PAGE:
When someone who isn’t in marketing thinks “digital marketing”, they often know where to start. PPC, ROI, budget pacing, impression share… ad infinitum.
Now, what if I told you that all those fears come with anything new? That’s right, to fear is only natural. I am not telling you to pretend that learning new stuff isn’t scary – including digital marketing. Instead, I will address the common fears of novices entering the world of digital marketing. I will also draw upon what it took for me to overcome them.
#1 – The Terrifying Terminology of Digital Marketing
The campaign performed with an impressive 850% ROI, a 79% average impression-share, and led to an overall increase of the brand’s SoV in the home-improvement niche.Some wordy marketer, probably.
If you’re unfamiliar with digital marketing, perhaps this word salad dumbfounds you. I remember my first job in digital marketing back in 2018 – an internship in Search Engine Marketing at Wayfair.
When I initially explored Google Ads, I felt terrified by the weird, specialist vocabulary. Then, my colleague told me one thing that resonated with me until now. You don’t have to know everything at once!
A heavy burden fell off my chest once I started seeing things that way. I was able to play around with our campaigns and see how things went. At first, I had a relatively low budget. I quickly learned that increasing the budget increased the search impression share.
When I asked the analyst why this was, she explained everything. Essentially, a higher budget allows our ads to outperform the competitors by showing more frequently. What she described is basically what a higher “impression share” means.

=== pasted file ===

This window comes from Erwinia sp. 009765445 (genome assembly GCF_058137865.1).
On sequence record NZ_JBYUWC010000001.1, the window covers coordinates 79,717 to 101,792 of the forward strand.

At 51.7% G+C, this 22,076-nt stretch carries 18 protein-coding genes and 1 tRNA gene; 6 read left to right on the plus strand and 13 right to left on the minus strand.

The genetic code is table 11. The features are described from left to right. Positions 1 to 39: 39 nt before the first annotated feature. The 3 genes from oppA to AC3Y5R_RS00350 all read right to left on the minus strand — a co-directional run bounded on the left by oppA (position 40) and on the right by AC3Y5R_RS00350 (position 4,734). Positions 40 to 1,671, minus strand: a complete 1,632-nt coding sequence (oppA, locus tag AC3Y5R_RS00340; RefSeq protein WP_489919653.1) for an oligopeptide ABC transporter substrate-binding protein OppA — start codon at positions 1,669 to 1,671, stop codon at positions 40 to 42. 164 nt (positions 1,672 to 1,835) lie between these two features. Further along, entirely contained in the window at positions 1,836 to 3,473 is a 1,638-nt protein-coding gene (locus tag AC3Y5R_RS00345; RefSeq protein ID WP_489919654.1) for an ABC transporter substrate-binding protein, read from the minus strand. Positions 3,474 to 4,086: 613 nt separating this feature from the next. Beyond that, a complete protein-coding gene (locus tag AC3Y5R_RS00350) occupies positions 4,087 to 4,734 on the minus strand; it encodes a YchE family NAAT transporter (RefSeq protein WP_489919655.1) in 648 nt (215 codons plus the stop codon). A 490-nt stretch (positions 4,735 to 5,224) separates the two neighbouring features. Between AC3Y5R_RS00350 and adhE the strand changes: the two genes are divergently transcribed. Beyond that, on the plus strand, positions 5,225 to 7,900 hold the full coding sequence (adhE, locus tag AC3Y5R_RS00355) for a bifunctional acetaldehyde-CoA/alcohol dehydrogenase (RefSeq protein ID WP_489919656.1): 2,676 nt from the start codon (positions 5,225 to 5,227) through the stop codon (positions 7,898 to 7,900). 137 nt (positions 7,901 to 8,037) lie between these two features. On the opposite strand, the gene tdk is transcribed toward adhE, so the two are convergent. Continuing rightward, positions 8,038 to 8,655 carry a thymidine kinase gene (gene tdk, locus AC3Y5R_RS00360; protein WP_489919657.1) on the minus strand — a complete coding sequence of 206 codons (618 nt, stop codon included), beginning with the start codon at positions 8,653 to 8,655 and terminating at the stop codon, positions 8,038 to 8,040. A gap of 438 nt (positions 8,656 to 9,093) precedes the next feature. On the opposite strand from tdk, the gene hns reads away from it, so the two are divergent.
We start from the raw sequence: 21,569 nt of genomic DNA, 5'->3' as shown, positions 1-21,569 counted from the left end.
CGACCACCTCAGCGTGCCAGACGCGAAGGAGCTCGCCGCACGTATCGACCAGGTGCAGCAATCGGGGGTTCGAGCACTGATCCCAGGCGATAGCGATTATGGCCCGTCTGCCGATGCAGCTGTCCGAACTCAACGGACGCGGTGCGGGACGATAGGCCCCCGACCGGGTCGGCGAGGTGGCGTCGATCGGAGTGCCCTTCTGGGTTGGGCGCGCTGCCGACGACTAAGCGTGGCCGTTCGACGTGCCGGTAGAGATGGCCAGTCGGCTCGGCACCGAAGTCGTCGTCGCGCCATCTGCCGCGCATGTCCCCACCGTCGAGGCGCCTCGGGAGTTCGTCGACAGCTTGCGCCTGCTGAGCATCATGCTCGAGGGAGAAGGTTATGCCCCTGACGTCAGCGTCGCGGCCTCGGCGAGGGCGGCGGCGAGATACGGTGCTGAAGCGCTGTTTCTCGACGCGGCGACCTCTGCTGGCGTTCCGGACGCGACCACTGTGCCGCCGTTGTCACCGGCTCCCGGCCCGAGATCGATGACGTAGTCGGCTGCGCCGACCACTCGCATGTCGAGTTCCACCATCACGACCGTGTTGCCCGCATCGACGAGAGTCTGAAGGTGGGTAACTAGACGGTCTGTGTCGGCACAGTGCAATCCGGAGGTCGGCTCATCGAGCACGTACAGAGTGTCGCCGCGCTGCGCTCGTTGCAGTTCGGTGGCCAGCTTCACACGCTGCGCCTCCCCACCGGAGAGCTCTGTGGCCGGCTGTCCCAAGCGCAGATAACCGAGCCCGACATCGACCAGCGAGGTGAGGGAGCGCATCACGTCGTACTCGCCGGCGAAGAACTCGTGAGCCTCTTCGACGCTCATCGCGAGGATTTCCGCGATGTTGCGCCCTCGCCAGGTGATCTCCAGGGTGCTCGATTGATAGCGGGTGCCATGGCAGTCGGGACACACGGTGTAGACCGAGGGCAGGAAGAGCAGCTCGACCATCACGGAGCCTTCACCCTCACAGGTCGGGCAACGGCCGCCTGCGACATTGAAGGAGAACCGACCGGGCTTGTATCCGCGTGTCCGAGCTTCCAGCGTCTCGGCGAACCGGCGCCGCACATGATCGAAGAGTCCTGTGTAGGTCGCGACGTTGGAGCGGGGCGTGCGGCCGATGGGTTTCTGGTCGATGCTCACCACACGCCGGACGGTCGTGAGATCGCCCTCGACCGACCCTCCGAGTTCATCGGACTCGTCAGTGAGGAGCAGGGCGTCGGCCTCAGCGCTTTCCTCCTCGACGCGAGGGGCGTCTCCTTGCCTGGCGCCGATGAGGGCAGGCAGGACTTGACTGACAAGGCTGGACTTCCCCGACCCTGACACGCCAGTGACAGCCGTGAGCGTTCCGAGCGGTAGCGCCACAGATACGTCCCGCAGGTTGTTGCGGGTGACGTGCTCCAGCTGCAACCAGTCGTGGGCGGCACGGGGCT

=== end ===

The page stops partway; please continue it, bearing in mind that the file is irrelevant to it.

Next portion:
Rather than memorising all the terminology, I have uncovered it methodically. Observing one parameter affecting another helped me discover what these things all mean. So as long as you shift the focus away from absorbing information to outcome observation, you’ll feel more at ease!
#2 – Blood-Curdling Budgets
Am I overspending or underspending? What if I up the budget slightly? Will this get me more clicks? So many questions and fears of wasting money!
In my role at Flipdish, I’ve learned that you rarely get the budget right from the beginning. Here’s the thing: You’re not a psychic. You cannot know the exact bids for all the keywords out there. Due diligence and keyword planning help here but are not the be-all and end-all of budgeting.
Throughout running the campaign, you’ll gain data. This data provides insights. Insights provide actionable optimisation points to improve budgeting. Then you’ll know which budgets to increase and which ones to decrease.
Analysis paralysis is the enemy here. As novices try to get the budgets right from the beginning, they forget that nobody expects perfection. They turn to over-researching, over-contemplating, over-fearing. All along, they could have been acquiring a feel for the relevant vertical through insights from data!
Break free and take it easy. When creating your budget, rely on a combination of historical data and market research. Just don’t lose sleep over it!
#3 – Spine-Chilling Clients
What if the campaign underperforms? Will my client tear me to shreds? Will they ask for a refund and cost me my job? The client actually might – if you didn’t set the right expectations!
In addition to striking a balance between creative and analytical thinking, a good marketer also has exceptional customer service skills. They know to inform the client that marketing is in the long run. Consequently, results take time to manifest. Beware of “short-termism“.
In addition to creating effective campaigns, we must also educate our clients as marketers. Those who don’t do so seem shady because marketing is already confusing enough for most people as-is. Those who educate their clients provide added value and cover their base.
Back to the initial question: What if the campaign underperforms? Will my client tear me to shreds? The correct answer is: You’d have already explained to them that observation and optimisation is the name of the game. They will trust your competence to put insights into practice and bring better returns.
Just like I hope you can take the lessons here, put them into practice. Hopefully, they’ll help you leap into the world of digital marketing!
You can learn more about my background in digital marketing here.